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Coalitions Of Veterans Forming To Help Their Afghan Allies Get To US

Families walk toward their flight during evacuations at Hamid Karzai International Airport in Kabul, Afghanistan, on Tuesday.
Sgt. Samuel Ruiz AP
Families walk toward their flight during evacuations at Hamid Karzai International Airport in Kabul, Afghanistan, on Tuesday.

Given the chaotic and violent scenes at the Kabul airport, Afghans who worked for the Americans are increasingly desperate to flee, along with Americans still in Afghanistan. Some of them are reaching out to friends, volunteers and veterans groups ahead of the U.S. deadline ending evacuations.

Shawn VanDiver, a Navy vet, is with the San Diego chapter of the Truman National Security Project. Since the exodus from Kabul happened nearly two weeks ago, he’s been a busy man. He had to stop answering questions over Zoom to check in on another Afghan trying to make their way to the US.

Coalitions Of Veterans Forming To Help Their Afghan Allies Get To US
Listen to this story by Steve Walsh.

“Nothing like this has ever happened before,” he said. “This is the most uniquely American thing I’ve ever seen. People who don’t do this. They’re just holding themselves up, getting out. I’m working from 4 a.m. to midnight every day for people that we’ve never met.”

RELATED: The Attacks Outside Kabul Airport Push The U.S. Exit Into Deeper Disarray

Supporters call it a Digital Dunkirk, named after the operation during World War II, when hundreds of pleasure boats were pressed into service to rescue British troops trapped in France. Established veterans groups, like No One Left Behind have worked for years to bring military translators back to the US, They’re now working alongside hastily assembled vet coalitions, like VanDiver’s #AFGHANEVAC.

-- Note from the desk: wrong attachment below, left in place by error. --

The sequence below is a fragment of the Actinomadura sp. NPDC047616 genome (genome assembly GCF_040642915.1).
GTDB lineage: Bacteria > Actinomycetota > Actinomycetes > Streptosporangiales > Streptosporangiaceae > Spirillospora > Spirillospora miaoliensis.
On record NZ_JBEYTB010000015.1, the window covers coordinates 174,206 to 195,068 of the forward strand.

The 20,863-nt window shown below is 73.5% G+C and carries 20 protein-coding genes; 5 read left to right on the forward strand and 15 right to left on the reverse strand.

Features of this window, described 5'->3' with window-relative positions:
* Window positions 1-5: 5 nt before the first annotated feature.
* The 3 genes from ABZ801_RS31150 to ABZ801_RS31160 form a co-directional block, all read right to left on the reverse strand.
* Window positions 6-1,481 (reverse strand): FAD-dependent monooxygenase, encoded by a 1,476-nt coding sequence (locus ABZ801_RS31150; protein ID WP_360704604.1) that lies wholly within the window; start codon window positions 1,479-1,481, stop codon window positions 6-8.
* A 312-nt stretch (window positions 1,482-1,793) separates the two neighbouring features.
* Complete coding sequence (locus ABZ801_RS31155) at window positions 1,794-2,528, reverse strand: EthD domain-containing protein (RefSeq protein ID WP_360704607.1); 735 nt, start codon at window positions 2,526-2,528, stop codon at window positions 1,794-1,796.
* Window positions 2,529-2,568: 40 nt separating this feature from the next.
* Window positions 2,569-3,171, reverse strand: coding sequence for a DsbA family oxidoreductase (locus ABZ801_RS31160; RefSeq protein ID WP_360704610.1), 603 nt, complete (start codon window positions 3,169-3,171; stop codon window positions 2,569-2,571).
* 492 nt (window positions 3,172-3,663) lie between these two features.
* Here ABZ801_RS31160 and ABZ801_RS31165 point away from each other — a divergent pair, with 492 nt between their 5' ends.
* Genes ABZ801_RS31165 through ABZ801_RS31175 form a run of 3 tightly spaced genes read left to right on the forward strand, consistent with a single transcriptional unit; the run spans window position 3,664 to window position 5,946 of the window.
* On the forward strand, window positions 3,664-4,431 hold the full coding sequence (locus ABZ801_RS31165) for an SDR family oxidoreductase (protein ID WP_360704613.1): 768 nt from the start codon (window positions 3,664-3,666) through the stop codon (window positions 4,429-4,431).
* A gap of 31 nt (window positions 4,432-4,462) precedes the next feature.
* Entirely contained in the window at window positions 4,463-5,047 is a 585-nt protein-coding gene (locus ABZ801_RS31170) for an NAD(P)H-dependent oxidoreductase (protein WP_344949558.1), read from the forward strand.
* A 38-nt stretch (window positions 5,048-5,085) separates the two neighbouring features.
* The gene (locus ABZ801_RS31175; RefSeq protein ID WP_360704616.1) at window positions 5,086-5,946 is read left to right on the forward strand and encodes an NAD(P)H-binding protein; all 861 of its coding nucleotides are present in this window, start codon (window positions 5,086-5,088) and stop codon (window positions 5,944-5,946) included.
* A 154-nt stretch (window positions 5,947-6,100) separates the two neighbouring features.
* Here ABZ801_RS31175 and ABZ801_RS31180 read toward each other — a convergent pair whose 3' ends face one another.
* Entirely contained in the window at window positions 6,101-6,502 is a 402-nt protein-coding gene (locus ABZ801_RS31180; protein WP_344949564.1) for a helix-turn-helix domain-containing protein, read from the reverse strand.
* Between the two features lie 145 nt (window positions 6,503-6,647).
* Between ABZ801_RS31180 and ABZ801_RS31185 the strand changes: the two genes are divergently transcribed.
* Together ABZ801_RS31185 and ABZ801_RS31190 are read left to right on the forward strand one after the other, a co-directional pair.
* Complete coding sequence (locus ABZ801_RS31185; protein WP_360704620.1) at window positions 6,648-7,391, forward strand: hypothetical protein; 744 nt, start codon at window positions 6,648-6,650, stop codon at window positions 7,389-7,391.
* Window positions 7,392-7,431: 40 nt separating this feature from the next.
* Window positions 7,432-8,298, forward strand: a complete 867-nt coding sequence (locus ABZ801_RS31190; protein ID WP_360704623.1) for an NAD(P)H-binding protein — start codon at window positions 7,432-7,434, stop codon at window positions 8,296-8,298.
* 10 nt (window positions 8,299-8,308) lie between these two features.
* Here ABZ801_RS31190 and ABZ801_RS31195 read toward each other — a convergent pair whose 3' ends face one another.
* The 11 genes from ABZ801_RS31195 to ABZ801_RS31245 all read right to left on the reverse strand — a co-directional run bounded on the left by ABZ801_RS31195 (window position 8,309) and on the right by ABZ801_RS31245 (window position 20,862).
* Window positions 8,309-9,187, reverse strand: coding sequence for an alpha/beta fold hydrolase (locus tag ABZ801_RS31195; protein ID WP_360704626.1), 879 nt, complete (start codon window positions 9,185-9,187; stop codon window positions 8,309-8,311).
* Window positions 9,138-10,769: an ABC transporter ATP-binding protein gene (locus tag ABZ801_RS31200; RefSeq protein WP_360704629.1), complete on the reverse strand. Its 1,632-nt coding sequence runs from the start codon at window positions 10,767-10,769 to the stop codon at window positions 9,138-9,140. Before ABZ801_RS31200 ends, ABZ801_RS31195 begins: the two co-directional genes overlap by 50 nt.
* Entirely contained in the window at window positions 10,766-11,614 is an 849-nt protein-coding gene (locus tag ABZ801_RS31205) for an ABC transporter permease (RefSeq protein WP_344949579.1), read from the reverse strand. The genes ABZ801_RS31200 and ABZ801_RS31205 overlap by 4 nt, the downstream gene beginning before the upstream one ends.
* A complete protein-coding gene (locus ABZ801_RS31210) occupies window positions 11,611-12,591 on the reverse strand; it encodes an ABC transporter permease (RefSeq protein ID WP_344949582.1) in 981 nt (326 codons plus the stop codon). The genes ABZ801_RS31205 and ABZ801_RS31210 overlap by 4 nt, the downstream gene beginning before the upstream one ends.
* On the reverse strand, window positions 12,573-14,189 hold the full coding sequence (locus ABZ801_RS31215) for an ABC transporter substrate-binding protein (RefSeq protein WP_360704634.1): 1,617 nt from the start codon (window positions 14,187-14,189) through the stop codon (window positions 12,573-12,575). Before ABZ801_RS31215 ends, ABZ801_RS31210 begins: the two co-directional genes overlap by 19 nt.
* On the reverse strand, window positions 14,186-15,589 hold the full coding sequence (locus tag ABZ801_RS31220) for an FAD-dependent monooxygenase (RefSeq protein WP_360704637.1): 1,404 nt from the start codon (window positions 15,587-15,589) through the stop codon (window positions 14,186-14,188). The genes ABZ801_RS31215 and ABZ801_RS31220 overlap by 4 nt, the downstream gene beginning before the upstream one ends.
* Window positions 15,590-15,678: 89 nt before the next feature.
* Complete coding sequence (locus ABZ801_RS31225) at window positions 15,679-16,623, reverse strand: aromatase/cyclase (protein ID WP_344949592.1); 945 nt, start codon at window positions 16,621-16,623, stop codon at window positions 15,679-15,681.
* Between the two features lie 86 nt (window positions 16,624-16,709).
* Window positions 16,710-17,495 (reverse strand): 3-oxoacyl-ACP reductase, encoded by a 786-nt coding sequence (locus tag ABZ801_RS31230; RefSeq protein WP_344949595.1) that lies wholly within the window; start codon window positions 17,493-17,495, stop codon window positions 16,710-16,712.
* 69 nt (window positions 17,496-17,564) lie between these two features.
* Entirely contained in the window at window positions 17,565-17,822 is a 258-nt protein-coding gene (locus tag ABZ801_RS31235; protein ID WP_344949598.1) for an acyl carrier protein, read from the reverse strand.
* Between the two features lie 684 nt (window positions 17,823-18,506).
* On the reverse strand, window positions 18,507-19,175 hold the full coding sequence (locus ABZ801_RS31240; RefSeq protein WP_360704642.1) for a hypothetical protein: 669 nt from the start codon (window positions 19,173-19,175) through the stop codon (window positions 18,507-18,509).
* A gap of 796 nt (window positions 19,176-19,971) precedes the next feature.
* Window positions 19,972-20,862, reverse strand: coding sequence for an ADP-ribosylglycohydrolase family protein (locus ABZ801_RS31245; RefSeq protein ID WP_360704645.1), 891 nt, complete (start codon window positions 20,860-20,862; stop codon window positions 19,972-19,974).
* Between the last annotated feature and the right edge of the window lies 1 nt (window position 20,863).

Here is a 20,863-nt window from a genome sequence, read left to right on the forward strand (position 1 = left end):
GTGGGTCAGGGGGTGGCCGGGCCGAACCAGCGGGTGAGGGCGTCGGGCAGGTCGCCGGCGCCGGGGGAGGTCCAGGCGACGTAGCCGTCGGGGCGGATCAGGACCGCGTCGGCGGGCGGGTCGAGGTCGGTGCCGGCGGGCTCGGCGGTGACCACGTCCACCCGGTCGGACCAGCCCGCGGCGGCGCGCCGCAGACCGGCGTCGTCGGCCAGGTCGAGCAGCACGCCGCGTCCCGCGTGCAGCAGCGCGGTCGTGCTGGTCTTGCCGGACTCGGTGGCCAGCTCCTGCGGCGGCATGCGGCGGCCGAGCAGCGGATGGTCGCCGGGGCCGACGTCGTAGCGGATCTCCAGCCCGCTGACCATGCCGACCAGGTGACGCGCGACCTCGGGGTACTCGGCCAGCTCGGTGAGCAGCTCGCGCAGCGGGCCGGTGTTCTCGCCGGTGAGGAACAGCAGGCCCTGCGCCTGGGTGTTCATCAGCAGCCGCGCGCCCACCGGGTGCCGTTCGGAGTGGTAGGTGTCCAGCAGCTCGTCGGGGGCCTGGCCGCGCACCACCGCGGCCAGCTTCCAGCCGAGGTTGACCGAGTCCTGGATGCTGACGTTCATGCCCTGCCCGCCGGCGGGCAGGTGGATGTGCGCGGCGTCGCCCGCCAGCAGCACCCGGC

They’re connecting Afghans with resources at the state department, while they try to discourage American volunteers from making the chaos worse. In recent days charter flights have left the Hamid Karzai International Airport in Kabul nearly empty because their passengers had not cleared the checkpoints in time to get on the flight.

It’s heartbreaking work.


Desperate Afghans are reaching out, including one man who worked for an American contractor at Bagram Air Force base in the 2000s.

“For the humanity. For the sake of God. I am begging them. Save my children,” said one man from Kabul, during a phone interview with KPBS.

He reached out to a San Diego woman over the Internet, who turned over his paperwork to the U.S. State Department and, on the man’s request, to KPBS. We're not using his name, or any identifying information, for his security. He’s still trying to figure out the visa process.

“I have a lot of friends, they know me…(sigh) I helped them. Now it’s my time for them to help me,” he said.

RELATED: 3 California Families Get Out Of Afghanistan To Safety

American veterans of the War in Afghanistan are hearing from former translators through emails and texts. They are asking for their help.